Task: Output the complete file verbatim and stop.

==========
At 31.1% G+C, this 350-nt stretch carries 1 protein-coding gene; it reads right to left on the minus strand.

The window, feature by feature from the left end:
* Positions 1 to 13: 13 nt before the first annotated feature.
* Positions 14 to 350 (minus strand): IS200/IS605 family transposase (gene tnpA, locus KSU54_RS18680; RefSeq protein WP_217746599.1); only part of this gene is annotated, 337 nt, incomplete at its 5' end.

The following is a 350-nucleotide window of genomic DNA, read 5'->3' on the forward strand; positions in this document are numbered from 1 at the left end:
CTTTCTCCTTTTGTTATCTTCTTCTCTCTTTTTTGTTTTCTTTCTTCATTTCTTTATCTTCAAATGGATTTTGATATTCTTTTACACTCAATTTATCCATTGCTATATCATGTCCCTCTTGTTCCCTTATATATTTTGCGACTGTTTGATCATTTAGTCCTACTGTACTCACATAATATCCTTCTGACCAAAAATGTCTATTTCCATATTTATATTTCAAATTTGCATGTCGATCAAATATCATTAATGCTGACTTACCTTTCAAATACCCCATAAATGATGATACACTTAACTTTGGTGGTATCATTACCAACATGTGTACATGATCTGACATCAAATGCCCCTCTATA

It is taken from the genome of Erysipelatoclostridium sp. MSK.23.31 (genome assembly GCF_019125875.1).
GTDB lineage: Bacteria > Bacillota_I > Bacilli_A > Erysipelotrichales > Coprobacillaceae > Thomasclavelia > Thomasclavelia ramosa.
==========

At 31.1% G+C, this 350-nt stretch carries 1 protein-coding gene; it reads right to left on the minus strand.

The window, feature by feature from the left end:
* Positions 1 to 13: 13 nt before the first annotated feature.
* Positions 14 to 350 (minus strand): IS200/IS605 family transposase (gene tnpA, locus KSU54_RS18680; RefSeq protein WP_217746599.1); only part of this gene is annotated, 337 nt, incomplete at its 5' end.

The following is a 350-nucleotide window of genomic DNA, read 5'->3' on the forward strand; positions in this document are numbered from 1 at the left end:
CTTTCTCCTTTTGTTATCTTCTTCTCTCTTTTTTGTTTTCTTTCTTCATTTCTTTATCTTCAAATGGATTTTGATATTCTTTTACACTCAATTTATCCATTGCTATATCATGTCCCTCTTGTTCCCTTATATATTTTGCGACTGTTTGATCATTTAGTCCTACTGTACTCACATAATATCCTTCTGACCAAAAATGTCTATTTCCATATTTATATTTCAAATTTGCATGTCGATCAAATATCATTAATGCTGACTTACCTTTCAAATACCCCATAAATGATGATACACTTAACTTTGGTGGTATCATTACCAACATGTGTACATGATCTGACATCAAATGCCCCTCTATA

It is taken from the genome of Erysipelatoclostridium sp. MSK.23.31 (genome assembly GCF_019125875.1).
GTDB lineage: Bacteria > Bacillota_I > Bacilli_A > Erysipelotrichales > Coprobacillaceae > Thomasclavelia > Thomasclavelia ramosa.